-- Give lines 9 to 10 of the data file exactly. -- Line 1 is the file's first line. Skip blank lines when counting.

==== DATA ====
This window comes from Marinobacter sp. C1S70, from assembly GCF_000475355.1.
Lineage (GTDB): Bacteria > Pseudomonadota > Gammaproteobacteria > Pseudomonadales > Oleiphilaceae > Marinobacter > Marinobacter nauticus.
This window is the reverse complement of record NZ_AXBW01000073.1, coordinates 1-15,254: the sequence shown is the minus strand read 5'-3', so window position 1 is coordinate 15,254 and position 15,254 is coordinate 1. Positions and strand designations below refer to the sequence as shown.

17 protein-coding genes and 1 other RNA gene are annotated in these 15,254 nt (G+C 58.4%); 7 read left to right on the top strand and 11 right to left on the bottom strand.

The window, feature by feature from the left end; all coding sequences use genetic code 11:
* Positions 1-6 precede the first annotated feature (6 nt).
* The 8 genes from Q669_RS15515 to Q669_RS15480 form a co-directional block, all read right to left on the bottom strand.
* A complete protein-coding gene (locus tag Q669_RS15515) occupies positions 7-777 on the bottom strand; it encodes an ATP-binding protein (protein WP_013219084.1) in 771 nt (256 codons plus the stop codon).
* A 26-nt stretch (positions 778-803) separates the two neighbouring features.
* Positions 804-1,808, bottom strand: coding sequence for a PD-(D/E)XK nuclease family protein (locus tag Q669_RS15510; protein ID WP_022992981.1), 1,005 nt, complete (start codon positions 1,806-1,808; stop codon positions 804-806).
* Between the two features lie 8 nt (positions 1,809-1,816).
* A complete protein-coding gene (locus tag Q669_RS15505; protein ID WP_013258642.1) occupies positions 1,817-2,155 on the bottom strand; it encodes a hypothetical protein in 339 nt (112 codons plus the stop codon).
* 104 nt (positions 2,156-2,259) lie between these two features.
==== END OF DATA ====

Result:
* A 26-nt stretch (positions 778-803) separates the two neighbouring features.
* Positions 804-1,808, bottom strand: coding sequence for a PD-(D/E)XK nuclease family protein (locus tag Q669_RS15510; protein ID WP_022992981.1), 1,005 nt, complete (start codon positions 1,806-1,808; stop codon positions 804-806).